Racial Bias in Lending, Housing Draws High Court Inquiry
The U.S. Supreme Court signaled interest in a case that could shield lenders from many race-bias lawsuits, asking the Obama administration for its views on clash over the demolition of a predominantly minority New Jersey neighborhood.
The appeal by Mount Holly, New Jersey, asks the justices to decide whether the U.S. Fair Housing Act authorizes suits even without allegations of intentional bias. Lower courts have said suits can instead claim that a government policy or a company lending practice has a discriminatory impact.
The issue is potentially a timely one for lenders because the Obama administration has repeatedly used the so-called disparate-impact legal theory in pressing lawsuits against banks. Over the last year, Bank of America Corp., Wells Fargo & Co. (WFC) and SunTrust Banks Inc. (STI) have agreed to pay a total of almost $500 million to settle claims.
“Defending allegations of disparate impact -- even if proven to be meritless -- is typically very expensive,” five lender trade groups, led by the American Financial Services Association, argued in court papers urging the justices to intervene.
The Supreme Court’s just-begun term may redefine the legal protections for racial minorities. The court under Chief Justice John Roberts already is considering rolling back university affirmative action programs and may take up a challenge to a central part of the 1965 Voting Rights Act.
The justices directed their request today to U.S. Solicitor General Donald Verrilli, the administration’s top Supreme Court lawyer.
The case stems from an effort by Mount Holly to redevelop what it said was a blighted, high-crime area. Known as the Gardens, the neighborhood was originally developed to provide homes for returning World War II veterans and their growing families. In more recent years, the Gardens was the only predominantly black and Hispanic area in town, with 75 percent minority residents in 329 residential units.
The town began buying homes in the Gardens, in most cases paying between $30,000 and $50,000, until only 70 remained in private hands. The redevelopment effort has since stalled, even as the town has destroyed scores of homes and accumulated $18 million in debt. No new houses have been built, and the remaining structures now form a patchwork amid vacant lots.
A group of current and former residents sued, claiming the effort had a disparate impact on minorities. A federal appeals court said the case could go forward.
In its appeal, Mount Holly says the Fair Housing Act is written differently than other discrimination statutes, indicating that Congress didn’t intend to allow disparate-impact claims. The town said government agencies shouldn’t be left vulnerable to suits over non-discriminatory policies.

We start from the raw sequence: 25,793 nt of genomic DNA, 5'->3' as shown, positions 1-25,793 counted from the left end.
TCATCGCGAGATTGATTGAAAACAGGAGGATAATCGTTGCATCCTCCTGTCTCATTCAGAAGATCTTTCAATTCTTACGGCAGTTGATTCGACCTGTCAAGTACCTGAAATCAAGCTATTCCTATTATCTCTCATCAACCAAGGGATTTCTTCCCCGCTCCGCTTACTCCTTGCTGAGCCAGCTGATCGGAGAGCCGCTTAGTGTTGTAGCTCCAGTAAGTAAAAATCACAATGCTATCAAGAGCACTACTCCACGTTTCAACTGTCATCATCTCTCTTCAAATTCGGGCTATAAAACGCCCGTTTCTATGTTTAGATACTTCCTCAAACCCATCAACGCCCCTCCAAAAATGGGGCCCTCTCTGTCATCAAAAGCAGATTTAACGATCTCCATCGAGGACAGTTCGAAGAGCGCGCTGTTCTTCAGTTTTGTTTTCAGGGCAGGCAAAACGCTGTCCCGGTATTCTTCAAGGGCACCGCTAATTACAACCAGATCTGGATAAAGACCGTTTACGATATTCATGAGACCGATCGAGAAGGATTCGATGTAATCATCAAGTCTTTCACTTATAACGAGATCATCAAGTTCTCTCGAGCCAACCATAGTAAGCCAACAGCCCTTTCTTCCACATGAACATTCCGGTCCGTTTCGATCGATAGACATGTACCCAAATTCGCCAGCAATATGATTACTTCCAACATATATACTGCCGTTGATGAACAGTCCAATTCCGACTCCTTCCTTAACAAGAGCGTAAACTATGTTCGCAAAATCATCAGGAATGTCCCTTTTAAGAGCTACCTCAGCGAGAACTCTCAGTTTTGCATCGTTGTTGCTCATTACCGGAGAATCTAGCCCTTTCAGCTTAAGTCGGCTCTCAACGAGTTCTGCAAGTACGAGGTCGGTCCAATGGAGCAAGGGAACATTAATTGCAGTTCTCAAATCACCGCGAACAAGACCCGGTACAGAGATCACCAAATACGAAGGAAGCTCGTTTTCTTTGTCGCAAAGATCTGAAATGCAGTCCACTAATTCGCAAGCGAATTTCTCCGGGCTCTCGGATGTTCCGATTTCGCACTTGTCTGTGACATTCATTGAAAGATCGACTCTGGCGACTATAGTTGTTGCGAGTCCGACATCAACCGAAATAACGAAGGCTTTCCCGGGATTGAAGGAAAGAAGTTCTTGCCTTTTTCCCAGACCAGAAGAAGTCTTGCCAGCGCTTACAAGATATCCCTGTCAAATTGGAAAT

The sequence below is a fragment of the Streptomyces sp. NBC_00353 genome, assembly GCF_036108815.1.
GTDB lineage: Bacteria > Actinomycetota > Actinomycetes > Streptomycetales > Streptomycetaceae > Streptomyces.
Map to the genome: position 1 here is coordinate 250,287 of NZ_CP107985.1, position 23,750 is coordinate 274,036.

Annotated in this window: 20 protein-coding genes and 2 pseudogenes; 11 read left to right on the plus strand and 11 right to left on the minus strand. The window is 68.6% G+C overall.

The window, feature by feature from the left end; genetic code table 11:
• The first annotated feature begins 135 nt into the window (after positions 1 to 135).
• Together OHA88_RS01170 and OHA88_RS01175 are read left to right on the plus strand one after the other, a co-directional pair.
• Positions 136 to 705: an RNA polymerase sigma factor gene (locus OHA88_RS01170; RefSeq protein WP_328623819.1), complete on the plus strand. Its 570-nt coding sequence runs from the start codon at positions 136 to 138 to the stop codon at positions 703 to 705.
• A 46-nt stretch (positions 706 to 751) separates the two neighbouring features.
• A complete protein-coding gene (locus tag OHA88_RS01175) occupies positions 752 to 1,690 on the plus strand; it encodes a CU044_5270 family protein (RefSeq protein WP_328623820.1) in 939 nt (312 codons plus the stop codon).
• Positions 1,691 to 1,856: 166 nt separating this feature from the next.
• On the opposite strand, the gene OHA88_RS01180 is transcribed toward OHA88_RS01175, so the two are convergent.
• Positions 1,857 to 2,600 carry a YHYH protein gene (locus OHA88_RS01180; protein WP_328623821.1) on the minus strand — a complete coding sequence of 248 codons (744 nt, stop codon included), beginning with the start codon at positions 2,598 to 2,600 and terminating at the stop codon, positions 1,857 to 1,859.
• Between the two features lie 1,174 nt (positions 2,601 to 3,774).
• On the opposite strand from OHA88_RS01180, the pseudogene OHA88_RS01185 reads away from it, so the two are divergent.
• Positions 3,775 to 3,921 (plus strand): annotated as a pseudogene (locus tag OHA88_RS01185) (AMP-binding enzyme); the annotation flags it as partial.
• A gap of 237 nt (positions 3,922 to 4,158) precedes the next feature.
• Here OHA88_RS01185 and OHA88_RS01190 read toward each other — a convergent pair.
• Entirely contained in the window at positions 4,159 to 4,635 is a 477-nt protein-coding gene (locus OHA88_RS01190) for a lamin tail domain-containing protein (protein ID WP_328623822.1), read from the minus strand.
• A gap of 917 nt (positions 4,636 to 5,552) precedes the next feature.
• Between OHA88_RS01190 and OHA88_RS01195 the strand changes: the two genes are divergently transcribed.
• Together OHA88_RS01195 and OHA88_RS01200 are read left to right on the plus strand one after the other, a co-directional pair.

“Allowing disparate impact claims under the FHA would render illegal many legitimate governmental and private activities designed to promote the general welfare of the community,” Mount Holly argued.
The suing residents urged the court not to hear the appeal.
“Where the courts of appeals are in broad and longstanding agreement on an issue of statutory interpretation and Congress has acquiesced in this interpretation for nearly 38 years, there is simply no need for this court to weigh in on the meaning of the statutory text,” they said in court papers.
Congressional Republicans have accused the Obama administration of improperly inducing St. Paul to drop the case -- to avert a Supreme Court decision limiting the Fair Housing Act -- by promising to stay out of an unrelated fraud suit against the city.
Although lending is governed by a different part of the Fair Housing Act, the financial-services trade groups said a high court ruling will probably affect both types of cases.
The banks’ stance is a risky one, says Tom Goldstein, a Washington lawyer who represented a group of landlords suing St. Paul under the Fair Housing Act in last year’s case. Goldstein, whose Scotusblog website is sponsored by Bloomberg Law, said the banks instead could have argued that the part of the law covering lending precludes disparate-impact claims even if the housing provision doesn’t.
“Lenders may be making a grave mistake by embracing this challenge,” Goldstein said. The lending provision “provides a better defense than this one.”
The Fair Housing Act is one of a handful of statutes that bar discrimination in financial services. Lenders have also sought to stop disparate-impact suits under the Equal Credit Opportunity Act, the law barring discrimination in all types of lending.
The disparate-impact doctrine has drawn attention over the past year because a new regulator, the Consumer Financial Protection Bureau, adopted it. The CFPB, created by the Dodd- Frank financial regulatory overhaul of 2010, handles enforcement of the Equal Credit Opportunity Act.
The case is Township of Mount Holly v. Mount Holly Gardens Citizens in Action, 11-1507.
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